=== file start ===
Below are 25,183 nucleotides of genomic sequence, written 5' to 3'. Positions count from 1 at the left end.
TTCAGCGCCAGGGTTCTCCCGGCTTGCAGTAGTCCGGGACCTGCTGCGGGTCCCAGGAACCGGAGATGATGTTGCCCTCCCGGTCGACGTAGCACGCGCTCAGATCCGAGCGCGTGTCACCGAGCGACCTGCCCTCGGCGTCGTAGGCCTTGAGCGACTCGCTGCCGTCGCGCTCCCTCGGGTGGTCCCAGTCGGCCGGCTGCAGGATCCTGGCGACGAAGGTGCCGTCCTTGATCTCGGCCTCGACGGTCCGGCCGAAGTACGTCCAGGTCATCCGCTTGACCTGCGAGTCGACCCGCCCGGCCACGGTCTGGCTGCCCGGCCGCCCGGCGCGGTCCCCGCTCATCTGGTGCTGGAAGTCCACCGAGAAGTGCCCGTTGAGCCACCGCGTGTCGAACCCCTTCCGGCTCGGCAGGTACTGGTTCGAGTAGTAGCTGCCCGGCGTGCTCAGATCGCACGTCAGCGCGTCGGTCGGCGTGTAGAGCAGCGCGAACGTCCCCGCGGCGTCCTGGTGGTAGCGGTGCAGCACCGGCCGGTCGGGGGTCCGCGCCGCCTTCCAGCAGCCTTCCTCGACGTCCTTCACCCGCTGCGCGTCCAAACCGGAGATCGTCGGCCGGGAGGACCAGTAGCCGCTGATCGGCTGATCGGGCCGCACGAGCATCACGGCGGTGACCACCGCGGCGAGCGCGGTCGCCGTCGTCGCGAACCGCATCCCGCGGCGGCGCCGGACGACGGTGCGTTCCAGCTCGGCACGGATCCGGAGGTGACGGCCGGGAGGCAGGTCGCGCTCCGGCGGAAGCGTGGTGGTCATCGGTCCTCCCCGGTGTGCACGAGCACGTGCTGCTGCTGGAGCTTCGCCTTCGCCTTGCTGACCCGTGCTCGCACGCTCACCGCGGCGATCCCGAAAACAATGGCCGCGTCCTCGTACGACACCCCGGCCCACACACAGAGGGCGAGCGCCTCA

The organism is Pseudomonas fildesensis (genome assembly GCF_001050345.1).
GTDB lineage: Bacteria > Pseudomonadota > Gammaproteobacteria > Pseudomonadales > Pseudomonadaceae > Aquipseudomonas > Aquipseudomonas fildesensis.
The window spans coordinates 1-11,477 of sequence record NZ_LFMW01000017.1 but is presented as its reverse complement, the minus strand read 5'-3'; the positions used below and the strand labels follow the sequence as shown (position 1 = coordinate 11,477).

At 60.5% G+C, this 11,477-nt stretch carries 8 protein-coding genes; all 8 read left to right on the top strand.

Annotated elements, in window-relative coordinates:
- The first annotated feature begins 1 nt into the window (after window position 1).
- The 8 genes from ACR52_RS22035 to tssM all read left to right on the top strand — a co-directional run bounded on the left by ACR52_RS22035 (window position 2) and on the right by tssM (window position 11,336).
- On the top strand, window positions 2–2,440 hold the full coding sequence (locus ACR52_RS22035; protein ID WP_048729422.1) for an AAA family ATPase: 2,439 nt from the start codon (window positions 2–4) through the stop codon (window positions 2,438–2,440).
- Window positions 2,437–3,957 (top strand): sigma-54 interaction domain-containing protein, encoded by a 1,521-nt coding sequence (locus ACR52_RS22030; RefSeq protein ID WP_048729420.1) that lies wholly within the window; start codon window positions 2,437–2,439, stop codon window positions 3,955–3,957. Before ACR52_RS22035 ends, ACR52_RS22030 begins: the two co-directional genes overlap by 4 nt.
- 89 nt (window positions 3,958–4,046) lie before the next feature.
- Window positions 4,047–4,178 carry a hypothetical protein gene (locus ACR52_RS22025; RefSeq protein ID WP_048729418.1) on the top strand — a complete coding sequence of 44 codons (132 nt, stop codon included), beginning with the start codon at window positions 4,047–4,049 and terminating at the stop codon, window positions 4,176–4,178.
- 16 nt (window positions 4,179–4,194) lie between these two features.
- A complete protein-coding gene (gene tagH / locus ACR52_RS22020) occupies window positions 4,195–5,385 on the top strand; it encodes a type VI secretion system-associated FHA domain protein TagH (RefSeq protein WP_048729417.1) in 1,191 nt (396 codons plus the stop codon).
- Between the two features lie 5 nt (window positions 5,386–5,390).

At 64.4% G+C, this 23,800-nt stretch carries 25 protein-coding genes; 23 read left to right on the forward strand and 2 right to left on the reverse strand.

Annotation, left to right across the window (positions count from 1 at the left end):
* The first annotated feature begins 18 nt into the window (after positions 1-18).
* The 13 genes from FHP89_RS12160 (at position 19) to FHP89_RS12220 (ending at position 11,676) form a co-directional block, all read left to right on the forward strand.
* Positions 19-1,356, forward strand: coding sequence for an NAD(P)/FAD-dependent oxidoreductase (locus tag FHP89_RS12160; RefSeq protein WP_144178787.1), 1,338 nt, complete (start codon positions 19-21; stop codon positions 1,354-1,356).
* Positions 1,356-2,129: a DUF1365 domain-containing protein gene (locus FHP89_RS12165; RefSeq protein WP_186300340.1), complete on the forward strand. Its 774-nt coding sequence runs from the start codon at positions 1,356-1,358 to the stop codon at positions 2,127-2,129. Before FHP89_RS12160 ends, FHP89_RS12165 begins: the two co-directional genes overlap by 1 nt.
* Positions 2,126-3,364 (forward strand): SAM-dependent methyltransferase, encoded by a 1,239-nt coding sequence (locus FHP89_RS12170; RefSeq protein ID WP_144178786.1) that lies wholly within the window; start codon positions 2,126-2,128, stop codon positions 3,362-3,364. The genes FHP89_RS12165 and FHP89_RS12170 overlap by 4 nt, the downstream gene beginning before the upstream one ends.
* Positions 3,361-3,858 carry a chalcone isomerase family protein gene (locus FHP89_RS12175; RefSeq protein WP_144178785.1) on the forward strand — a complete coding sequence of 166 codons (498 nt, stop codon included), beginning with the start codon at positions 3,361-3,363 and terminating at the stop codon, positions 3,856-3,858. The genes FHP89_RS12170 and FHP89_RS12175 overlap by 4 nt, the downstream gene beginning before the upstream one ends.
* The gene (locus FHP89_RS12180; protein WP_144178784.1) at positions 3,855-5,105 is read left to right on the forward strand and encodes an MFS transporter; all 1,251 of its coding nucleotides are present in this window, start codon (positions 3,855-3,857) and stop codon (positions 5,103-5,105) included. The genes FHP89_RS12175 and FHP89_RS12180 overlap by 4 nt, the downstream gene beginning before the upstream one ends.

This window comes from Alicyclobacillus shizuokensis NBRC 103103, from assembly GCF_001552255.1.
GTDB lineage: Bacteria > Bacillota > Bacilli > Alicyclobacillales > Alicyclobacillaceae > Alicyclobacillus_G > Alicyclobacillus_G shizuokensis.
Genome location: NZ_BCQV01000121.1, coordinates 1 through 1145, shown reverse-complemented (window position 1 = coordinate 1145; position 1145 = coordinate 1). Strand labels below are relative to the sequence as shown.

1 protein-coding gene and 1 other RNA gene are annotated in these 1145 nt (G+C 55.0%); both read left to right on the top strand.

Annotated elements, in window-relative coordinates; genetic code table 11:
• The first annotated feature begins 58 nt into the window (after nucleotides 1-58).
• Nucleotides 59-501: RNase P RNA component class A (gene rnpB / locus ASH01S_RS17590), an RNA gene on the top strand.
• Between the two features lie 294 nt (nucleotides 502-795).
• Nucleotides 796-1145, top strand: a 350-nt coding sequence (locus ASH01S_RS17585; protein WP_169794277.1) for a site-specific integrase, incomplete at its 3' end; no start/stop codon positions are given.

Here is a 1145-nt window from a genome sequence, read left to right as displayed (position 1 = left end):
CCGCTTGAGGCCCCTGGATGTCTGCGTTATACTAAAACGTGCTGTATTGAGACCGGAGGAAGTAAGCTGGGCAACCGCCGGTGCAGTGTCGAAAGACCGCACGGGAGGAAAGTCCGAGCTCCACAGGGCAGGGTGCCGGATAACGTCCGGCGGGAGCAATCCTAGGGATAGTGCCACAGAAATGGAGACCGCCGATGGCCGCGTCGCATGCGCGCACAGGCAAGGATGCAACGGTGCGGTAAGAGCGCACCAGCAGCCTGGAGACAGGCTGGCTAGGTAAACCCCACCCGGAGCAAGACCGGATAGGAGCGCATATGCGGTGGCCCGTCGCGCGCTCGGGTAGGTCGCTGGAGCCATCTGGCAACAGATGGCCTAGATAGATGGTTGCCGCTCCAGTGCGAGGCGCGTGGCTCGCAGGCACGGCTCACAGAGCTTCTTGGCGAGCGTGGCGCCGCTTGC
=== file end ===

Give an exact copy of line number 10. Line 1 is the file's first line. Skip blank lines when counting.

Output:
- On the top strand, window positions 2–2,440 hold the full coding sequence (locus ACR52_RS22035; protein ID WP_048729422.1) for an AAA family ATPase: 2,439 nt from the start codon (window positions 2–4) through the stop codon (window positions 2,438–2,440).